The Trojan Women is a play written by Euripides in 410 B.C. The play describes the women of Troy's lament over their future at the hands of the Greeks. Cassandra, who was the virgin servant of Pallas Athena, is to serve the King Clytemnestra. Paris' young son, Astyanax, is killed at the bidding of Ulysses, and his wife, Helen of Troy, is sent to return to her first husband Menelaus. Paris' mother, Hecuba, plays the main character in the play. She is to go to that same Odysseus to be a simple slave. Hector's wife, Andomache is also to be a concubine of a Greek. The rest of the women of Troy are in the play's chorus and are not important enough to know there own fate, and the audience is told that lots will be cast to decide their fates. The play is often considered one of the earlies examples of pacifist or anti-war literature, as it empathizes with the victims left after the sacking of Troy.
This play is also notable as it was written during the period that the Greeks belief in the traditional gods was in decline, and the Greek audience was rejecting the gods on an intellectual basis at the same time they watched the characters of this play reject the gods as having forsaken them. (I am not a Greek scholar, and I would love to find out more about how the Greeks reacted to this play. Tell me or add a post if you know more.)
Additionally, this play is interesting as it offers an interesting character study of reactions to the situation at hand for these women (which can parallel to reactions to any situation). Andomache is intensely shamed of her fate, accusing Hecuba a whoremonger for not reacting more passionately. Cassandra is by definition the most innocent (as a virgin), is faced with the worst offencec, to be a concubine, if not a secret wife, of King Clytemnestra. She is most aggressive in her reaction, and vows that the king will die for his impetuousness. Helen plays a role, which seems to me to parallel the most base stereotype men have for women. She sees her imminent death and begins to flirt with Melanous in hopes that he will take her to his own bedchambers, rather than her own deathbed. Hecuba mourns the injustice, but follows her fate with a sense of being hopeless. In Brendan Kennelly’s translation, she laments, "What does it matter if I sleep with a stranger here or in another country?"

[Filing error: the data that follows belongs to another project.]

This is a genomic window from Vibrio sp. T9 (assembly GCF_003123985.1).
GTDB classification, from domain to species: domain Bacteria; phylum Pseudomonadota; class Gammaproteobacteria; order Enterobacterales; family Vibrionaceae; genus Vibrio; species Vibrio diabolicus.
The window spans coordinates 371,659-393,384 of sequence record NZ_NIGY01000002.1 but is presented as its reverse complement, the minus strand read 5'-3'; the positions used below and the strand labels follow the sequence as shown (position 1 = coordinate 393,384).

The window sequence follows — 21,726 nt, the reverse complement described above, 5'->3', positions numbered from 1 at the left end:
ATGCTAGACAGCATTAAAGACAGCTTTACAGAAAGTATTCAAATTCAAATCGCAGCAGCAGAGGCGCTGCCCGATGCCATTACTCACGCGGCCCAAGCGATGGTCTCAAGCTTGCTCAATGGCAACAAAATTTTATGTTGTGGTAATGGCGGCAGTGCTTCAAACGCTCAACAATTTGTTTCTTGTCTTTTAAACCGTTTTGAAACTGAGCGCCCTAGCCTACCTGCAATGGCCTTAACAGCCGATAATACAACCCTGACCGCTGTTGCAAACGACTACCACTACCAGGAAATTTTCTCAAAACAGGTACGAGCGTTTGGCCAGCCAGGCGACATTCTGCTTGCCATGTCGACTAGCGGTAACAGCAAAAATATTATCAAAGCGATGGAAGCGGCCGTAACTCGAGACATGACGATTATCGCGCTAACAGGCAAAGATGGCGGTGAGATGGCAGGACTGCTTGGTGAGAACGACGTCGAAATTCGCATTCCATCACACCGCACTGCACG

I read Ronald Duncan's translation of Jean-Paul Sartre's adaptation of the play. This version reads very well, and is a mere 80 pages long. I definitely recomend the it to anyone interested in the mind of Sartre, the history of pacifism, and especially in ancient greek tragedy. From Sartre's forward, it seems that he was attempting to make the book more understandable to a modern audience, by blunting some of the history and mythology that would have been common knowledge to an ancient Greek audience. His version ends with a short soliloquy from Poseidon, which finishes with the fateful line, "Can't you see war will kill you, all of you?"